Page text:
Granted, they’re not quite as good as the Rapha Randonnees– I miss having zipped pockets, for instance – but they are otherwise very similar in function and style, and they only cost me $20 on sale. For that, I’m happy to put up with second best.
If time travel’s ever invented, don’t go back to the version of myself about three years ago and upset them by telling them this, but here goes: I had a light-bulb moment this year about top-tube bags. Having written on-bike storage off as a little dorky – and stuffing my jersey pockets full until they sagged and swayed – something clicked when I read this bar bag review by my colleague Dave Rome. And when another colleague loaned me this Specialized top-tube bag, I started experimenting. It took only about 2km for me to grasp what I’d been missing.
For most of my longer rides these days, I don’t go without that top-tube bag. I run it upside down, because it gets in the way of my knees on the top. Inside goes all the stuff that I would’ve normally filled jersey pockets with – a mini pump, keys, phone, clothes, snacks – freeing my torso up for easier movement and opening up my clothing choices, which increasingly lean away from lycra. It’s just a silly little bag, sure, but it plays a surprisingly large role in the shift my riding’s going through.
Disclaimer: I reckon a good bar bag will work even better for me. It’s on my Christmas list, but for now, I can’t offer any first-hand comment on it.
If you hadn’t picked up the gravel-heavy vibe yet on this list, I’ve got a bit of complicated relationship with road cycling. It’s not the surface, it’s the company. There have been enough close calls to put the fear into me on the 200km a week I spend commuting on the road that when I want to enjoy cycling, it tends to be as far away from cars as possible. I’ve had a stream of quite nice road bikes, most recently a Moots Vamoots CR, but even the joy of that amazing machine was eventually lost to me. In the end, I just saw thousands of dollars tied up in a beautiful pursuit that I was falling out of love with.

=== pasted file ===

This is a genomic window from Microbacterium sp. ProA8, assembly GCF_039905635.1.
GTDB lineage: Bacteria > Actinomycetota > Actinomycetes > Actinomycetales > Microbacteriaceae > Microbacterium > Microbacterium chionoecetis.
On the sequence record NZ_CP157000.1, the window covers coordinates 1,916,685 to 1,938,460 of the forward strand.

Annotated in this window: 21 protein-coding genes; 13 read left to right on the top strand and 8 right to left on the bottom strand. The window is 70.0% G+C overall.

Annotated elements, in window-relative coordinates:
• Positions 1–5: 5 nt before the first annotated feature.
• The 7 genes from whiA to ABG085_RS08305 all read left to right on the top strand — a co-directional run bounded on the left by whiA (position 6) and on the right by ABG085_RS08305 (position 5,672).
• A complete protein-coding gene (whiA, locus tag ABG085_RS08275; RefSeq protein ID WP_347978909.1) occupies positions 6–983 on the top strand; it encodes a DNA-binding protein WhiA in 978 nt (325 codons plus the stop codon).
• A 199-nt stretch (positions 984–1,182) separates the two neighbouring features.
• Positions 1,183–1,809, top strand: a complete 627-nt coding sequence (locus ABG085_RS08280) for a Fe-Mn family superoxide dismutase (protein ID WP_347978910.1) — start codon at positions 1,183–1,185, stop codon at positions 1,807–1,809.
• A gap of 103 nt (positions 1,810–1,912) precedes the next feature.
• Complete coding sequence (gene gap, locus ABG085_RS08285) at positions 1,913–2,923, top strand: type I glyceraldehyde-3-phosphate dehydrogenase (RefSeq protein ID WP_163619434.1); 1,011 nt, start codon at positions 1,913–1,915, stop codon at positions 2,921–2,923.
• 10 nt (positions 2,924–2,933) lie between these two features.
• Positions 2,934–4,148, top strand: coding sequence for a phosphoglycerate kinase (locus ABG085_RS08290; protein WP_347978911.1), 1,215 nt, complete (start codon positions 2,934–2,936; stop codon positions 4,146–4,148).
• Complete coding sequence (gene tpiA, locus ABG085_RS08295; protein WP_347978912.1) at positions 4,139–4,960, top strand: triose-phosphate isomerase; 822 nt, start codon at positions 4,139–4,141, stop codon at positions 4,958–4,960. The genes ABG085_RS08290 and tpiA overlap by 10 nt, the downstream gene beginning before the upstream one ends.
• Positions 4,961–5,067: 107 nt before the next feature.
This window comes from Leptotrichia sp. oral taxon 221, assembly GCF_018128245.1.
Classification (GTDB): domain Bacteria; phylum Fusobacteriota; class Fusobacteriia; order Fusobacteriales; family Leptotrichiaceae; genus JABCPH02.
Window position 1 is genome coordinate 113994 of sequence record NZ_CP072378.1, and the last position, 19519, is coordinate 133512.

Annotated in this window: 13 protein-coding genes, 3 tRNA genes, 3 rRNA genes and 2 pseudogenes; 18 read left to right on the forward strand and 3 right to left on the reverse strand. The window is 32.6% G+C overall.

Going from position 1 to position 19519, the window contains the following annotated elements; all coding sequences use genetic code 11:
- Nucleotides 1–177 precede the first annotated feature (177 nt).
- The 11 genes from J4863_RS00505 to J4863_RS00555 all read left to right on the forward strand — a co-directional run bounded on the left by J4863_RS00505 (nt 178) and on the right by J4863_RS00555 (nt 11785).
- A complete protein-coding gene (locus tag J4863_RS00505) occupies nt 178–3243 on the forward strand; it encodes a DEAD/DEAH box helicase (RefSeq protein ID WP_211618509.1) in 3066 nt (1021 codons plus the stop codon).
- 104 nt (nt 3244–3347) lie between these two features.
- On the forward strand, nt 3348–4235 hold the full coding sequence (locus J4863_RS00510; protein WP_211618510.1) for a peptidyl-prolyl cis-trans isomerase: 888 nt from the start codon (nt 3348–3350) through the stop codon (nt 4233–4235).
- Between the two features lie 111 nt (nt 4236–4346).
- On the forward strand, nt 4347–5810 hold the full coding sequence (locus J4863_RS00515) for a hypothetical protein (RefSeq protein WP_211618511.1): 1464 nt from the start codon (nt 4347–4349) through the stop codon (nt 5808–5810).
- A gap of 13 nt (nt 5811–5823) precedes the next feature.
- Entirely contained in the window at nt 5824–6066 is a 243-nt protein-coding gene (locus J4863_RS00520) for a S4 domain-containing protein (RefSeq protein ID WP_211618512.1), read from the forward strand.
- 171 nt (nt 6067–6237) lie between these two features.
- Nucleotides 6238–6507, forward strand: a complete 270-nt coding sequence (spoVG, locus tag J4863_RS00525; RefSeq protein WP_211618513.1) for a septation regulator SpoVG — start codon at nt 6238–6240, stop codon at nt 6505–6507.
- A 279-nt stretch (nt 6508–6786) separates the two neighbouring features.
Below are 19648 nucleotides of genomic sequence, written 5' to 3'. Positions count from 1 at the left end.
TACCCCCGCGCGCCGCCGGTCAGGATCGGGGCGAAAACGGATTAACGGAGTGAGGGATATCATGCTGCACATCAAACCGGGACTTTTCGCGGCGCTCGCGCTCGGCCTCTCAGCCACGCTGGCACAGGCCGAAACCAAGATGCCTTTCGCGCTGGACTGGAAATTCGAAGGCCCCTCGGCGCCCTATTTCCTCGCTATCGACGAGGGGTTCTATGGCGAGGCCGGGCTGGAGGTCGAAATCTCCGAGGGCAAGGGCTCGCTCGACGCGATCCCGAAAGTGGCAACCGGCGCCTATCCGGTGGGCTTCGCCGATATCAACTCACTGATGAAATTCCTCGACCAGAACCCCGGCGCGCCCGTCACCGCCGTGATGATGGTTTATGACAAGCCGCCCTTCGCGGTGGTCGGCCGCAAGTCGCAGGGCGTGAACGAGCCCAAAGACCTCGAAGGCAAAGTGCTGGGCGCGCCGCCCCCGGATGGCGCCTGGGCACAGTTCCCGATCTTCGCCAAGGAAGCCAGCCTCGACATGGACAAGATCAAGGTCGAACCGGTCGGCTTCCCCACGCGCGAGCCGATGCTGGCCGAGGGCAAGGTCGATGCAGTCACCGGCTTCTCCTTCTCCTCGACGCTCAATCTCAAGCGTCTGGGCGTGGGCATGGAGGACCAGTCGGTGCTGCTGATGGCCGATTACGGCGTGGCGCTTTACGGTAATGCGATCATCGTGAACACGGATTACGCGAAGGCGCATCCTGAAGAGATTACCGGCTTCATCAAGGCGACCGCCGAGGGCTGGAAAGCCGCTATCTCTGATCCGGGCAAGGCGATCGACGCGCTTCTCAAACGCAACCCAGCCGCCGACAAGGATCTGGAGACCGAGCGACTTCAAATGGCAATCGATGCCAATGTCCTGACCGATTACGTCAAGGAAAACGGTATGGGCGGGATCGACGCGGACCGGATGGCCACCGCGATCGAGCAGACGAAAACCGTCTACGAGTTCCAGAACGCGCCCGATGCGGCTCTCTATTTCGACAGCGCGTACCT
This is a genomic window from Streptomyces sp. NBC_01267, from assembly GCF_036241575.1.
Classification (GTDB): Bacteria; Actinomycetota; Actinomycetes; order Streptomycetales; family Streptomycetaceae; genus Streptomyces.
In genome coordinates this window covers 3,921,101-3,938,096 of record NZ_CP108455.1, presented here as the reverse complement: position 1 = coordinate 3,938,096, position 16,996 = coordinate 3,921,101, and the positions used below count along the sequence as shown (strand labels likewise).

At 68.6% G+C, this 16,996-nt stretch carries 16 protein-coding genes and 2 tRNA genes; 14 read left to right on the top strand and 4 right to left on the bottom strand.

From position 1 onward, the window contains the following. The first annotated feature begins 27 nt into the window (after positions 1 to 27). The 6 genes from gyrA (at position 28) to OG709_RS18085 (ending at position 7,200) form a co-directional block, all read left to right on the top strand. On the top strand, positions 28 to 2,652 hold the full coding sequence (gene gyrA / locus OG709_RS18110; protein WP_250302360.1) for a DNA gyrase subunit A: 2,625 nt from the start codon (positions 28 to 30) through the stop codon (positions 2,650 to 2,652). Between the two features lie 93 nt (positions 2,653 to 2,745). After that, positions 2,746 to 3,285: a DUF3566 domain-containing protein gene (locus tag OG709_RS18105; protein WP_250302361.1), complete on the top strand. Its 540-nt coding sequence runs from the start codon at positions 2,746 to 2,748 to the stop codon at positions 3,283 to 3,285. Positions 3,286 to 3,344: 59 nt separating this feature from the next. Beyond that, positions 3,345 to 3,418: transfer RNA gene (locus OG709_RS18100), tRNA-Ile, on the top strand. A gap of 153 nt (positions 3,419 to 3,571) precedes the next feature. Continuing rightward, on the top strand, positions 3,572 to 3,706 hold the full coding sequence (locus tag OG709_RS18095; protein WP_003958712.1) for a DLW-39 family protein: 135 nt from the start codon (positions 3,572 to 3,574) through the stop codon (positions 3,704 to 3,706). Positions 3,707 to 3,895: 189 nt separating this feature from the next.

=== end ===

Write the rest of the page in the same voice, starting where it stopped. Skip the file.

When I downgraded from that bike, I went with a Ritchey Road Logic. It cost about a third the price, has a touch more tyre clearance, looks cool and does everything I want of it. This is the second Road Logic I’ve owned, and the 2018 version’s better than its predecessor: clearance for 30mm tyres, a slightly higher stack and a longer wheelbase give it a more cruisy ride character that flatters the ride and suits what I’m after to a tee. On the right day, on this bike, I remember everything that I love about road cycling, and sometimes even more.
Price: US$1,179 (frameset)
For all that bike rack manufacturers try to sell you on the simplicity of their products, they’re really a bit of a faff by the time you’ve deciphered what rails, racks, footplates and hitch you need. Or you could bypass all of that and just use suction.
There are plenty of people who haven’t used SeaSuckers that are nervous about the idea of them, but that’s all in the perception. They work simply and beautifully. My rack and the bike on it have survived two-day-long road trips and crazy winds without complaint. And when you’re done with using it, it takes about three seconds to pop the rack off the roof, saving you from the wind-drag and noise of more conventional roof racks. And finally: the SeaSucker is small enough and light enough that you can bring it with you when travelling, allowing you to use it on the roof of rental cars.
For my occasional use on a silly little car filled with the infrastructure associated with a toddler, the Talon is just about ideal.